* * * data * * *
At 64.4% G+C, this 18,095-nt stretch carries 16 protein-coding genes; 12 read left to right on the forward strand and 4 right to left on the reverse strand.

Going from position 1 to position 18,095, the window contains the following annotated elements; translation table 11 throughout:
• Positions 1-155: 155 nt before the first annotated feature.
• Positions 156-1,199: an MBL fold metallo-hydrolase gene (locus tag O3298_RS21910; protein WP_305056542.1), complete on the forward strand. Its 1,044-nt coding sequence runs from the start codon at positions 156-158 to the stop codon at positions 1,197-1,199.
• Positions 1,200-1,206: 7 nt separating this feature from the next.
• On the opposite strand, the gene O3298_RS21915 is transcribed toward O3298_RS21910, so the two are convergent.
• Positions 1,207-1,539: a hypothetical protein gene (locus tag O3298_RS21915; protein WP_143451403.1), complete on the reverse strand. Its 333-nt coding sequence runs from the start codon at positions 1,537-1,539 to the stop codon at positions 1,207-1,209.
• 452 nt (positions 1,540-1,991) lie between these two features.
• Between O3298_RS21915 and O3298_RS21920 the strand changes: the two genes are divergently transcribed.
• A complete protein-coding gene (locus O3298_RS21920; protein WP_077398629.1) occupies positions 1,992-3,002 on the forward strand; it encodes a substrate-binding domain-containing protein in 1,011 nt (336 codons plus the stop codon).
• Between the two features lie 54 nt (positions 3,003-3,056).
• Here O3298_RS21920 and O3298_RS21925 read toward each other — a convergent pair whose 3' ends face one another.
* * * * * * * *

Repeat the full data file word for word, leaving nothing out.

At 64.4% G+C, this 18,095-nt stretch carries 16 protein-coding genes; 12 read left to right on the forward strand and 4 right to left on the reverse strand.

Going from position 1 to position 18,095, the window contains the following annotated elements; translation table 11 throughout:
• Positions 1-155: 155 nt before the first annotated feature.
• Positions 156-1,199: an MBL fold metallo-hydrolase gene (locus tag O3298_RS21910; protein WP_305056542.1), complete on the forward strand. Its 1,044-nt coding sequence runs from the start codon at positions 156-158 to the stop codon at positions 1,197-1,199.
• Positions 1,200-1,206: 7 nt separating this feature from the next.
• On the opposite strand, the gene O3298_RS21915 is transcribed toward O3298_RS21910, so the two are convergent.
• Positions 1,207-1,539: a hypothetical protein gene (locus tag O3298_RS21915; protein WP_143451403.1), complete on the reverse strand. Its 333-nt coding sequence runs from the start codon at positions 1,537-1,539 to the stop codon at positions 1,207-1,209.
• 452 nt (positions 1,540-1,991) lie between these two features.
• Between O3298_RS21915 and O3298_RS21920 the strand changes: the two genes are divergently transcribed.
• A complete protein-coding gene (locus O3298_RS21920; protein WP_077398629.1) occupies positions 1,992-3,002 on the forward strand; it encodes a substrate-binding domain-containing protein in 1,011 nt (336 codons plus the stop codon).
• Between the two features lie 54 nt (positions 3,003-3,056).
• Here O3298_RS21920 and O3298_RS21925 read toward each other — a convergent pair whose 3' ends face one another.